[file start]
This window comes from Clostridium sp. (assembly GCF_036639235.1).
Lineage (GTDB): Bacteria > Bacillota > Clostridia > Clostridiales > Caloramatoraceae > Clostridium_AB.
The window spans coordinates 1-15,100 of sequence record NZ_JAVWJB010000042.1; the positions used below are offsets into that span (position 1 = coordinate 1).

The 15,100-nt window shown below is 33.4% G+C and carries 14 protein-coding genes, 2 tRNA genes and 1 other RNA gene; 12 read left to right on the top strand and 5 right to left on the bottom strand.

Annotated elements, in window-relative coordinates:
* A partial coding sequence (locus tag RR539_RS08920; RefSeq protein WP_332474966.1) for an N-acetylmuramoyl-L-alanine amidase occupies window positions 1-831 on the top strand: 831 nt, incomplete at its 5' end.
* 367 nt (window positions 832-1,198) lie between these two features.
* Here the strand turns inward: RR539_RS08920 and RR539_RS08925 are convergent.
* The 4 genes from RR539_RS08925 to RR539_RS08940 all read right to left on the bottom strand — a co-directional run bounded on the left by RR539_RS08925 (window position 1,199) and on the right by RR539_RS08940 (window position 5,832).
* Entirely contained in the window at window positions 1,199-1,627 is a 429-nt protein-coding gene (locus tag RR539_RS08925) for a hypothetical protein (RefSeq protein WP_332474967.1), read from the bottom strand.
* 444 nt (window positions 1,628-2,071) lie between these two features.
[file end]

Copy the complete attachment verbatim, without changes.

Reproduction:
This window comes from Clostridium sp. (assembly GCF_036639235.1).
Lineage (GTDB): Bacteria > Bacillota > Clostridia > Clostridiales > Caloramatoraceae > Clostridium_AB.
The window spans coordinates 1-15,100 of sequence record NZ_JAVWJB010000042.1; the positions used below are offsets into that span (position 1 = coordinate 1).

The 15,100-nt window shown below is 33.4% G+C and carries 14 protein-coding genes, 2 tRNA genes and 1 other RNA gene; 12 read left to right on the top strand and 5 right to left on the bottom strand.

Annotated elements, in window-relative coordinates:
* A partial coding sequence (locus tag RR539_RS08920; RefSeq protein WP_332474966.1) for an N-acetylmuramoyl-L-alanine amidase occupies window positions 1-831 on the top strand: 831 nt, incomplete at its 5' end.
* 367 nt (window positions 832-1,198) lie between these two features.
* Here the strand turns inward: RR539_RS08920 and RR539_RS08925 are convergent.
* The 4 genes from RR539_RS08925 to RR539_RS08940 all read right to left on the bottom strand — a co-directional run bounded on the left by RR539_RS08925 (window position 1,199) and on the right by RR539_RS08940 (window position 5,832).
* Entirely contained in the window at window positions 1,199-1,627 is a 429-nt protein-coding gene (locus tag RR539_RS08925) for a hypothetical protein (RefSeq protein WP_332474967.1), read from the bottom strand.
* 444 nt (window positions 1,628-2,071) lie between these two features.